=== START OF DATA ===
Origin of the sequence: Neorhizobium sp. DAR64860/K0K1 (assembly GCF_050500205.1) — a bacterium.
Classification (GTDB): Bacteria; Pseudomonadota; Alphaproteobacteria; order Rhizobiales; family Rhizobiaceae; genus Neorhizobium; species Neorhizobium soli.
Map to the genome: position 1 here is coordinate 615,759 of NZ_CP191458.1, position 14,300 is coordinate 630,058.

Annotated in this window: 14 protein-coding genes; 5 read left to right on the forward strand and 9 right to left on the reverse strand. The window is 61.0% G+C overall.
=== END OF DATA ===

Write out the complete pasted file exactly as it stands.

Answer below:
Origin of the sequence: Neorhizobium sp. DAR64860/K0K1 (assembly GCF_050500205.1) — a bacterium.
Classification (GTDB): Bacteria; Pseudomonadota; Alphaproteobacteria; order Rhizobiales; family Rhizobiaceae; genus Neorhizobium; species Neorhizobium soli.
Map to the genome: position 1 here is coordinate 615,759 of NZ_CP191458.1, position 14,300 is coordinate 630,058.

Annotated in this window: 14 protein-coding genes; 5 read left to right on the forward strand and 9 right to left on the reverse strand. The window is 61.0% G+C overall.